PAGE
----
The Entrepreneurial Spirit

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Tue, 12/06/2011

The members of successful family businesses have in common an entrepreneurial spirit. It is evident in their passion for their business and the cohesive effect that it has on their relationships and continuing vision.

The Webster dictionary defines entrepreneur as “one who organizes, manages and assumes the risks of a business or enterprise”. An important part of effectively managing a privately owned business is a carefully crafted succession plan that is fully funded. A succession plan is a documented process that plots the necessary steps for the next generation to take over control of the business. It prepares not only the individuals of both generations but the organization. The funding piece of the plan ensures that the necessary finances are available to implement the plan.

Such a plan ensures that family members will feel secure plus it respects the independence and the right to choose of each family member. Who takes over control of the business after the retirement, disability or death of the present owner is often an issue that is avoided by family members. The son is secretly afraid that his father is never going to retire. Will Dad always want to have a say in the business? The daughter who has faithfully worked in the business since graduating from college is uncertain of what her role will be when her father eventually retires. She has never voiced her expectation that she will be her father’s heir. Their cousin who owns a share in the business is anxious to take a more active role. A key employee, who is the backbone of the company, is near to resigning unless he is given part ownership or other incentives.

Successful succession planning is a process - not an event - that respects the wishes of each family member while at the same time ensuring the ongoing success and therefore the long-term security of the business, the family and their employees. Often the family benefits from working with a financial professional to facilitate the process allowing individuals to express their needs and desires for the company and the future.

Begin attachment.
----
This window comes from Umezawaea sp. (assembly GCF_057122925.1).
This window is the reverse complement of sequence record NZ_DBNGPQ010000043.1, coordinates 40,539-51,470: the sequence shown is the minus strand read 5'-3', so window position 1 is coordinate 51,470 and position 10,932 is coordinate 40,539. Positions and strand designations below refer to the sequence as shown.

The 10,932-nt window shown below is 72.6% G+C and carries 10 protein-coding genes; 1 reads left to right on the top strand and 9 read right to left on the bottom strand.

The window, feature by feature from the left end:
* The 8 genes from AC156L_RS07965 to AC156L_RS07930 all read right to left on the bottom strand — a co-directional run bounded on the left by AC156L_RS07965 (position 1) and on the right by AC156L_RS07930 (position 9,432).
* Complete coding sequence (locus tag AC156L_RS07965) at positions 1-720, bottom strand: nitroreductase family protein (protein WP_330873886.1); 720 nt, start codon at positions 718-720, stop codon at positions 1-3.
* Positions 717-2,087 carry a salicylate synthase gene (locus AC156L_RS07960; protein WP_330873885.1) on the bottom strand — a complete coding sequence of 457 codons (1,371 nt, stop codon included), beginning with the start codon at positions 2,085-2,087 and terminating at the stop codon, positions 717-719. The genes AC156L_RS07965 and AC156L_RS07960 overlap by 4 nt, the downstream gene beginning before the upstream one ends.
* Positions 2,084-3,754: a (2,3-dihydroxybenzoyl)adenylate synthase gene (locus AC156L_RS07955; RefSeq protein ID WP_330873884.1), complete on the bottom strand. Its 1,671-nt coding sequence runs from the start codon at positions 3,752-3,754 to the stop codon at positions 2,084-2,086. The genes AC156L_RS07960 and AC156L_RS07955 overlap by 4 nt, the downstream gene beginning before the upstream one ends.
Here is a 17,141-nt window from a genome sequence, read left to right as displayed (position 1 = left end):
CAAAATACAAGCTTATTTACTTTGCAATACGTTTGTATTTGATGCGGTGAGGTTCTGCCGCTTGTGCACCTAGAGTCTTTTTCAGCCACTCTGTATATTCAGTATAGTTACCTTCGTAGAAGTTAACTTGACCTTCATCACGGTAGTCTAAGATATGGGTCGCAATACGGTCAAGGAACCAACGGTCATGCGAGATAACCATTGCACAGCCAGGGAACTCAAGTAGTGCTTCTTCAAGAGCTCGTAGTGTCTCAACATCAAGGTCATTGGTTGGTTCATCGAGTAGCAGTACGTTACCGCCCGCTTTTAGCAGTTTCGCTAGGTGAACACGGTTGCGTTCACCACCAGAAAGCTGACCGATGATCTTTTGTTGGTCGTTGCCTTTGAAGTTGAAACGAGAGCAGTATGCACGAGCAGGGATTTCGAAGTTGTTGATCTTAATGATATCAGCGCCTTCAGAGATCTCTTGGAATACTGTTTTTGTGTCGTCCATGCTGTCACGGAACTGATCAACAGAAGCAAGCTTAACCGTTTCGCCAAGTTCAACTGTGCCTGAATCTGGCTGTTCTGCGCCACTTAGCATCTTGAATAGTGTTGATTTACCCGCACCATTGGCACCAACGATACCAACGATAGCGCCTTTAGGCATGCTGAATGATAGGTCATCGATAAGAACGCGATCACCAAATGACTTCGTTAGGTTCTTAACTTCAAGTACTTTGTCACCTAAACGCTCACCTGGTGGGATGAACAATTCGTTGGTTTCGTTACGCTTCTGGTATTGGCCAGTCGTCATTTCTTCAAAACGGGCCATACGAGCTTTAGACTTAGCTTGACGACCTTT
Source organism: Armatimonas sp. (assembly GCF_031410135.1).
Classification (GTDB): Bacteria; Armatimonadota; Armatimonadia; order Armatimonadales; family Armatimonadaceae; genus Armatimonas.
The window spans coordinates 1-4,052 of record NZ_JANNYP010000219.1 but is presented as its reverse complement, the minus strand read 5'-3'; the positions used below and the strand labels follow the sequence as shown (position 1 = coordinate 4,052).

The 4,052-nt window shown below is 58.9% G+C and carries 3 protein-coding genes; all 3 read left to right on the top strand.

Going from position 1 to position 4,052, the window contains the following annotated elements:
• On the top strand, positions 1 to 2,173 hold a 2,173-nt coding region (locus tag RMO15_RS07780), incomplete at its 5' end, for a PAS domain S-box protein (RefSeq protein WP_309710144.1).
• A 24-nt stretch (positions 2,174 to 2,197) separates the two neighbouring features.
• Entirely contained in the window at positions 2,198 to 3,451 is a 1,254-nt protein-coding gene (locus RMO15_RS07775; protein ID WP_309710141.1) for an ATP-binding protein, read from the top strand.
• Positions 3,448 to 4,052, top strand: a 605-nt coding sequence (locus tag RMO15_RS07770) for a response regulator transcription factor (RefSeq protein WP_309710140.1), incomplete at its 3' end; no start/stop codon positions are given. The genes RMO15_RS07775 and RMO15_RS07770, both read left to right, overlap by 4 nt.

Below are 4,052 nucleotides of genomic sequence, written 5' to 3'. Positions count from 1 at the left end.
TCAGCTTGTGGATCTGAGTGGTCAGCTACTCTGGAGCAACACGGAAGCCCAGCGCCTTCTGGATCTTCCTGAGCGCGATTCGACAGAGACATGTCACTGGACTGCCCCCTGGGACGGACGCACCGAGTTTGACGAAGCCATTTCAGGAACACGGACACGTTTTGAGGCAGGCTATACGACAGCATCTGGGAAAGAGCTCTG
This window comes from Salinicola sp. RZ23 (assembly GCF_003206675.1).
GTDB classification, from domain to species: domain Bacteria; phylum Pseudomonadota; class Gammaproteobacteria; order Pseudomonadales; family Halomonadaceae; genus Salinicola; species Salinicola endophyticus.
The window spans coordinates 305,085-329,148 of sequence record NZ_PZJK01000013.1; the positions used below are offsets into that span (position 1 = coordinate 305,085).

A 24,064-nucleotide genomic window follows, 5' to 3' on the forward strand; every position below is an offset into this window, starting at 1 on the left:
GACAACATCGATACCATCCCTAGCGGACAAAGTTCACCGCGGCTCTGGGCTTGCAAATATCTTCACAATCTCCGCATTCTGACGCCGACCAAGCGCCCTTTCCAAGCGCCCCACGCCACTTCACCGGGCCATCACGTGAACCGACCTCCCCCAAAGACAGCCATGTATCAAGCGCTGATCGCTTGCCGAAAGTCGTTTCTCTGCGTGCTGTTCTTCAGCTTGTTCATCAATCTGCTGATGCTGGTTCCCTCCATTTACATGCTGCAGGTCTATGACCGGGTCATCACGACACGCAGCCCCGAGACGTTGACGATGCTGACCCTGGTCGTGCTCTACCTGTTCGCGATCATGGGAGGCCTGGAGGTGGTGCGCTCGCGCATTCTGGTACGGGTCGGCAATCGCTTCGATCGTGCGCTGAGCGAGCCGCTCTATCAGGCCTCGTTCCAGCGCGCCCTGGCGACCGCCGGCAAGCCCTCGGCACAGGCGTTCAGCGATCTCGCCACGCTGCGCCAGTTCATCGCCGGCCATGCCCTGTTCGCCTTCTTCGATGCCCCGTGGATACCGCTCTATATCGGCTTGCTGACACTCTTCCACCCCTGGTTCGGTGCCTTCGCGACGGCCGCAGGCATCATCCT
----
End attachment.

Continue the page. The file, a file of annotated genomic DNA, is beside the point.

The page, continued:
There are various elements involved in a succession plan but it begins with the owner(s) having a clear strategic plan for the future of the business. In a business that is closely held by the owner, it is even more important that he or she designates who is their successor and begins the grooming process. The founder also needs to think about what his future financial needs will be.

A wise aim is to create financial security outside of the business through various types of investment vehicles. That is only part of a retirement plan. It often requires considerable emotional adjustment for the entrepreneur, who thinks he will work forever, to plan for his retirement. It is crucial for the owner to consider what portion of his retirement income will originate from the company and when will it begin. Will this money come from the sale of the company or a lump sum upon retirement or installments for a defined period?

There are a number of vital issues to be addressed by the business owner(s). Procrastinating due to being too busy is a poor excuse. Best management practice involves implementing strategies to reduce the risks to the business. A potential danger often overlooked by busy owners is the risk caused by ill health or accident to themselves or key employees. Personal disability insurance coverage and business overhead expense coverage ensure peace of mind plus the premiums may be tax deductible as a business expense. A business overhead expense policy covers expenses such as rent or mortgage, utilities, employee salaries, pension contributions, office supplies, accounting billing and collection fees and even taxes.

A good slogan for succession planning is “Get it all down on paper”. Start with a clear vision for the future, have a Certified Valuation Analyst appraise the value of the business, incorporate a formula valuation and make sure the appropriate insurance policies are in place. There are a number of options for handing over control of your business but if you opt for a buy-sell agreement it is important the business be periodically valued. A pre-determined valuation formula, usually a multiple of earnings, ensures that the amount of the buy-sell agreement keeps pace with the growth in value of the business. Honest, open communication between generations and key managers is essential in designing a succession plan, ensuring a seamless hand-over and moving the business forward to the next stage of its development.

Craig W. Tower CFP® is a Certified Financial Planner with Mueller Financial Services, Inc. with four office locations: Elgin, Chicago, St. Charles and Oakbrook Terrace. He is a registered representative with 1st Global Capital Corp. Securities offered through 1st Global Capital Corp., Member FINRA/SIPC. The views expressed are solely those of the author and may not be those of 1st Global Capital Corp. This is not an offer to buy or sell any security. The preceding information is of a general nature and should not be construed as financial, legal, or tax advice. Please consult an appropriate professional about your specific situation.